1. How can the ability to model mathematics inside set theory not be ontologically significant? Suppose instead that it wasn’t possible — that mathematics couldn’t all be modelled in set theory, or even that maths was divided into parts that couldn’t be modelled in any common framework. Would that too not have any ontological significance?

        Anyway, I think Andrei‘s pedagogical/cognitive point about in-principle use of set theory and the moment of realisation is a very good one and is akin to

        (1) Realising that even wildly different-seeming programming languages can be implemented on ordinary, general-purpose digital computers rather than needing special types of machines.

        (For examples of the more different-seeming sort, consider Piet (programs look like abstract paintings), Shakespeare (programs look like plays), Conway’s FRACTRAN (programs are ordered lists of positive fractions), plus less esoteric but still unusual languages such as Lisp, Prolog and Snobol as compared to something like Java.)

        (2) Realising that very different-looking models of computation have turned out to be equivalent to each other in computational power and indeed to something as simple as Turing machines.

        Different programming languages, language implementations, and models of computation can treat lists, for example, in different ways. However, I don’t think I’ve seen anyone dismisses (1) or (2) on the grounds we’re not told what lists really are. What we learn instead is that there are a number of different ways to model / implement lists, rather than lists having to be a new sort of thing introduced as primitive.

        Ordered pairs strike me as similar. The ontological result from set theory is that they can be modelled / implemented in various ways and don’t have to be taken as primitive.

        ***

        There’s a surprising statement in Maddy’s paper. After quoting Voevodsky as saying that using a proof assistant means (among other things) that he no longer has to worry about about how to convince others that his arguments are correct, she writes “I think we can all agree that this is a very attractive picture”.

        I certainly don’t find it attractive. Instead of mathematicians trying to present their findings in understandable, convincing ways, they would in effect just declare “Coq says I’m right: it doesn’t matter what you think.”

        Other Voevodsky quotes show many of the typical attitudes of ideological category- and type-theorists:

        * Antipathy to set theory.

        * A hegemonising ambition to replace ZFC + FOL as a foundation for mathematics.

        * A desire to make things more complicated and harder to understand so they they become the preserve of a more restricted elite (set theory becomes “the theory of types of h-level 2 in Martin-Löf type theory”; they are “developing new type theories more complicated than the standard Martin-Löf type theory”; “such type theories may easily have over a hundred derivation rules”)

        * The assertion that they aren’t just doing something that is good or useful. Instead it’s the right way, and everyone before them was wrong (“the first adequate formalization of the set theory that is used in pure mathematics”).

        1. I wasn’t saying that the fact that we can model (most) mathematics in (standard) set theory has no ontological significance — only that it isn’t obvious what that significance is, and how best to articulate it. You say, for example, that “the ontological result from set theory [re ordered pairs] is that they can be modelled / implemented in various ways and don’t have to be taken as primitive”. But even that isn’t really clear as it stands. Does *X*s can be modelled by *Y*s imply that *X*s aren’t “primitive”? The mathematical modelling we do in physics doesn’t obviously show that elementary particles (or whatever) aren’t “primitive”. So which kinds of modelling reduce the catalogue of the primitive, which don’t? Not an easy question!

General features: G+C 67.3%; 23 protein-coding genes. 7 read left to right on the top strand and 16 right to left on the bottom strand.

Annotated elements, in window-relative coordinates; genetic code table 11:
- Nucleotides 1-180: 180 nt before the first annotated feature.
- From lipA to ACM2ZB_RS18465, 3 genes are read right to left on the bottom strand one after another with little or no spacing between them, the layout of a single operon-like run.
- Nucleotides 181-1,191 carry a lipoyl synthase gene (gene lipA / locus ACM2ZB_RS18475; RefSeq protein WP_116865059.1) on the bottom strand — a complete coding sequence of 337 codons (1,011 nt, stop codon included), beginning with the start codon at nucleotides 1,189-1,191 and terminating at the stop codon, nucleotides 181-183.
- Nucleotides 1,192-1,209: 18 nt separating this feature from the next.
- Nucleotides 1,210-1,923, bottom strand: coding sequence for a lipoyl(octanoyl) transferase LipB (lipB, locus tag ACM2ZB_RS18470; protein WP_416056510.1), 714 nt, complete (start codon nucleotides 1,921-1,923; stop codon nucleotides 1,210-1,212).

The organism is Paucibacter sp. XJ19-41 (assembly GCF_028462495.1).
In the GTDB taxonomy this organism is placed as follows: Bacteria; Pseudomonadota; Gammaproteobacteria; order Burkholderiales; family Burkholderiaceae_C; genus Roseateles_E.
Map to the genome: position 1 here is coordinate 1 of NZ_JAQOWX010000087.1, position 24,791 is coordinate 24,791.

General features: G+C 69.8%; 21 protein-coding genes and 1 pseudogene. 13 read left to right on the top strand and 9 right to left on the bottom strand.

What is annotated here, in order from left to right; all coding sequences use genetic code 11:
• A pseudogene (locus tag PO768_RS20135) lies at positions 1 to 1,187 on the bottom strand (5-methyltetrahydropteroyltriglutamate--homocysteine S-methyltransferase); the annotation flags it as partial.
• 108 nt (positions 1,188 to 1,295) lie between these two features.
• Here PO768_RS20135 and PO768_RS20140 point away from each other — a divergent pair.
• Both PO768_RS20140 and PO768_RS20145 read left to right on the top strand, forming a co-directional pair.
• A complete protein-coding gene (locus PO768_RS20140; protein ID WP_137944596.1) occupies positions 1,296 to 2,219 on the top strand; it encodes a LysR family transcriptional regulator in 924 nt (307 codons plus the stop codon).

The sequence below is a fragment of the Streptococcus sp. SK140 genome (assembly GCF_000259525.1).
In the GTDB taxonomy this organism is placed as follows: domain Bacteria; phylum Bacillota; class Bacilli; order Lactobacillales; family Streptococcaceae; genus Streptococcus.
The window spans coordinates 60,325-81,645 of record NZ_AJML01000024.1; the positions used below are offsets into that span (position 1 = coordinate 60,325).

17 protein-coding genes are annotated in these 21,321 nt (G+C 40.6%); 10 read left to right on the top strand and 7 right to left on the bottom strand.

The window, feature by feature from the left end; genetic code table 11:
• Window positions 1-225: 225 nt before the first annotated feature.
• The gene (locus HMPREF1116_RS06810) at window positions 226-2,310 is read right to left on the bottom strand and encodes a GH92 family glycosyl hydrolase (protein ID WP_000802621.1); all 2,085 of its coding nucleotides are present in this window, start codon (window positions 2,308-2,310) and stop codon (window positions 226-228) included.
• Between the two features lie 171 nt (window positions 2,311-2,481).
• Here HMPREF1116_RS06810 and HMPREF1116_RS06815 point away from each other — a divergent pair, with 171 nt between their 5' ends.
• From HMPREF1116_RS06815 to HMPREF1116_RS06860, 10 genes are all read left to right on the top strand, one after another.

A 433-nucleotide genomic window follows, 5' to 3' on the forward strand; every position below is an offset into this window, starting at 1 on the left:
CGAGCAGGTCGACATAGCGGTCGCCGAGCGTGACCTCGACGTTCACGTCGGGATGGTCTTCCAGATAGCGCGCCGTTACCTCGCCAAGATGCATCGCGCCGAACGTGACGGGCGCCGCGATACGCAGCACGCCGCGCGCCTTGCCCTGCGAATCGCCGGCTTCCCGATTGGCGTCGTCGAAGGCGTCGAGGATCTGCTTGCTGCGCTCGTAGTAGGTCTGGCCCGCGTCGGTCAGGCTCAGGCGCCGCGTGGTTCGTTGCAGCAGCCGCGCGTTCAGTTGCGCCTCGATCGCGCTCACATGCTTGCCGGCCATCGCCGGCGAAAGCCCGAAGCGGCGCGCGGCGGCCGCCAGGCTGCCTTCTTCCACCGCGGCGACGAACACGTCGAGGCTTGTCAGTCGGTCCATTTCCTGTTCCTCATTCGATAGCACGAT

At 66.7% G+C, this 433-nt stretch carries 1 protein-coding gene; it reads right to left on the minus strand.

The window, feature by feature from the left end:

1. I wasn’t making, or relying on, a general claim that Xs that can be modelled by Ys aren’t primitive. I also wasn’t talking about arbitrary forms of ‘modelling’. I was talking about the sort of modelling that’s implementation, which is also what you seemed to be talking about re Kuratowski pairs etc; and I think it is pretty clear that such modelling / implementation of Xs shows that Xs can be modelled / implemented in various ways and don’t have to be taken as primitive, at least when the Xs are things like lists or ordered pairs.

            (That doesn’t mean that it’s not possible to set up a different system in which lists or ordered pairs are treated as primitive.)

            It’s not necessary to answer the general question of “which kinds of modelling reduce the catalogue of the primitive” in order to know that certain forms of modelling show that certain things don’t have to be taken as primitive.

            ***

            When saying “It is a good question then, exactly what the role of set theory is as a “foundation”, and in particular what its ontological significance is”, you pointed to Maddy’s paper “What do we want a foundation to do?”

            I’m not sure why you point to that paper, though, because Maddy doesn’t seem very interested in what the ontological significance might be. Pretty much all she says (so far as I’ve managed to spot) is that Metaphysical insight is a spurious foundational virtue (p 11 n 7) and (p 11):

            For mathematical purposes, the metaphysical claim is beside the point: it doesn’t matter whether we say the von Neumann ordinals are the numbers or the von Neumann ordinals can serve as fully effective mathematical surrogates for the numbers.